3. MathML support? Feedreader authors, generally, don’t write their rendering engine, so they are dependent on their platform for MathML support. Those whose platforms support MathML (Thunderbird, Windows-based feedreaders with the MathPlayer plugin installed) ought to support it. But it’s probably unreasonable to demand it as a general conformance requirement.
4. The real question is: what should be the correct behaviour with respect to the SVG figure test? At a minimum, I would demand that feedreaders display the fallback GIF image. Is it reasonable to ask for more? Should feedreaders distinguish between malicious <object> elements and innocuous ones, stripping out the former but not the latter?
Posted by: Jacques Distler on April 18, 2006 9:21 AM | Permalink | PGP Sig | Reply to this

### Re: Atom Torture Test

It sounds like you have a clear idea of what a “meets minimum” standard is for #2 and #4.

If you look at the LinkConformanceTests page, you will see an informational table allowing individual readers to voluntarily indicate whether they support something that is optional.

I would imagine that support for MathML would be low initially, but perhaps some of the high end (i.e., for purchase) aggregators may someday want to consider adding support for this.

Posted by: Sam Ruby on April 18, 2006 1:20 PM | Permalink | Reply to this

### Re: Atom Torture Test

I would imagine that support for MathML would be low initially, but perhaps some of the high end (i.e., for purchase) aggregators may someday want to consider adding support for this.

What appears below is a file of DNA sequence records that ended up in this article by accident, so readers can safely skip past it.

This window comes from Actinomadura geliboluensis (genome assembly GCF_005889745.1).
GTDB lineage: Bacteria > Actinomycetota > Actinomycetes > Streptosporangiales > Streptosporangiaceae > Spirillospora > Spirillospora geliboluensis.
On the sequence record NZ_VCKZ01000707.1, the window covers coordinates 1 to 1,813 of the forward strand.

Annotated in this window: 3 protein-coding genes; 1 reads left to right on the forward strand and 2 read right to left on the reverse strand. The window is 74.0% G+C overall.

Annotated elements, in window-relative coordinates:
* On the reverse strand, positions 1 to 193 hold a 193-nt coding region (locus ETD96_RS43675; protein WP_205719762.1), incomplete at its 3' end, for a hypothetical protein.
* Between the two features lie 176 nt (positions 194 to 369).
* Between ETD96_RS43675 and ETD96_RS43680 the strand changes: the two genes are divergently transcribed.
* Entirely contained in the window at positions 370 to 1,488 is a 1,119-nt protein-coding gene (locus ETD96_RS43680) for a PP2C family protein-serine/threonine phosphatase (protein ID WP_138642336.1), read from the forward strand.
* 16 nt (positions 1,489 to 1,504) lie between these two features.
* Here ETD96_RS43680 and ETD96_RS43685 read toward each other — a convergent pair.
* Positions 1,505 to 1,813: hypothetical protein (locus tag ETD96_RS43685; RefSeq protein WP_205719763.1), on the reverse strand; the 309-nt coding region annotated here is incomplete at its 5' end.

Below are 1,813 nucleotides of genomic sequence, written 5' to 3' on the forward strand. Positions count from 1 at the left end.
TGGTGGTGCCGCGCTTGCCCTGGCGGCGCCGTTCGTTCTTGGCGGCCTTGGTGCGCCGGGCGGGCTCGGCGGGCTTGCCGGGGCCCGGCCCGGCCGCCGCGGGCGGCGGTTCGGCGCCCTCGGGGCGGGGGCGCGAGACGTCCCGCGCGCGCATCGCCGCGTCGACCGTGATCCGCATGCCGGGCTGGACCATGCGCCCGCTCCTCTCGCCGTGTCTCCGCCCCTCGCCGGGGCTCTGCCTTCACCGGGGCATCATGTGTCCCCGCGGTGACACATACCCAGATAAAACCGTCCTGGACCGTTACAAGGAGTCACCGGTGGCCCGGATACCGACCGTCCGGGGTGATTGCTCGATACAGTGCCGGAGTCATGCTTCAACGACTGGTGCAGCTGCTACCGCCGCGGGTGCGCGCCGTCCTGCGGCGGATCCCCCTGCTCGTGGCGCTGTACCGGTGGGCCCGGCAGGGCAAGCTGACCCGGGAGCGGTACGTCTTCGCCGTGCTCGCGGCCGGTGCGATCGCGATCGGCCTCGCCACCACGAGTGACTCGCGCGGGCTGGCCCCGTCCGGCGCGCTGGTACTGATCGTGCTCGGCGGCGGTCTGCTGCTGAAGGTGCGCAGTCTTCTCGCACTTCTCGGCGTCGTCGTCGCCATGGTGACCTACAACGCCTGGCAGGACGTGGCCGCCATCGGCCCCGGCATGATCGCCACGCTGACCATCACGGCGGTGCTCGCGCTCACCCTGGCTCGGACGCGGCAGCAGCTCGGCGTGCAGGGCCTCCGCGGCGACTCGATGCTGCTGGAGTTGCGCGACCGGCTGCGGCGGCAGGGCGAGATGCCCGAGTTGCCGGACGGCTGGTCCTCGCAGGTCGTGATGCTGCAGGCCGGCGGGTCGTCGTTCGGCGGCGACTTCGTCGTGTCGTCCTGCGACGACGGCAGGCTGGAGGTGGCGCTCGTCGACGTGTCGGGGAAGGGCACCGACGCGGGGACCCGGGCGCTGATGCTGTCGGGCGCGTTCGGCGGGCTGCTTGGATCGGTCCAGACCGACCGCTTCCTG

I don’t think it has to be high-end. I think any feed reader that is based on Gecko and does not use the XML code path for displaying type='xhtml' (and, therefore, does not get free MathML support) is broken.

Unfortunately, it is rather normal that feed readers using an XML-capable XHTML-aware rendering engine still use the text/html code path for type='xhtml' and lose correctness in doing so.

Posted by: Henri Sivonen on April 18, 2006 2:42 PM | Permalink | Reply to this

### Re: Atom Torture Test

FWIW, work on the development branch of Liferea currently revolves around making everything XHTML, motivated mainly by the need for xml:base to make the many-items-at-once view work correctly. Upon my suggestion the aggregator now uses libxml2’s HTML parsing mode reserialise tag soup from Atom and RSS items as XHTML, so that the HTML widget can use Gecko’s XHTML renderer.

The upshot is that Atom type='xhtml' content will also be preserved faithfully, properly exposing MathML and SVG content to Gecko.

It’s all very cool.

Posted by: Aristotle Pagaltzis on April 18, 2006 9:03 PM | Permalink | Reply to this

### The one and only

So is Liferea the only aggregator which treats type="xhtml" as XHTML?

None of the aggregators I’ve looked at on the Mac (including the cross-platform Thunderbird and Sage aggregators) do so.

(In addition to the ones tested below, I also tested Shrook, with same results as NewsFire.)

I’d be surprised if any Windows-based aggregators passed the test either.

Which leaves … ?

Posted by: Jacques Distler on April 20, 2006 2:06 AM | Permalink | PGP Sig | Reply to this

### The future one and only

So is Liferea the only aggregator which treats type="xhtml" as XHTML?

To be precise, not even Liferea does that yet. In 1.0.x, the stable branch, Gecko is invoked with text/html. The tag soup fixup for RSS which makes invocation of Gecko with application/xhtml+xml feasible in the first place is new to SVN trunk@HEAD, which is slated to become 1.1.

(The main impetus for this was fixing base URIs when simultaneously displaying items from multiple feeds. In that case, an aggregator only has two options: either munging relative URIs, or using xml:base in XHTML.)

Posted by: Aristotle Pagaltzis on April 20, 2006 8:49 AM | Permalink | Reply to this

### Re: The future one and only

I’m running Liferea 1.2.10 on Ubuntu 7.04 and the test rendered beautifully.

Just letting you know.

Posted by: Ed Hou on May 16, 2007 7:08 PM | Permalink | Reply to this

### Re: Atom Torture Test

Sam: did you find the tuits to implement my suggestion for on-wiki maintenance of the test suite?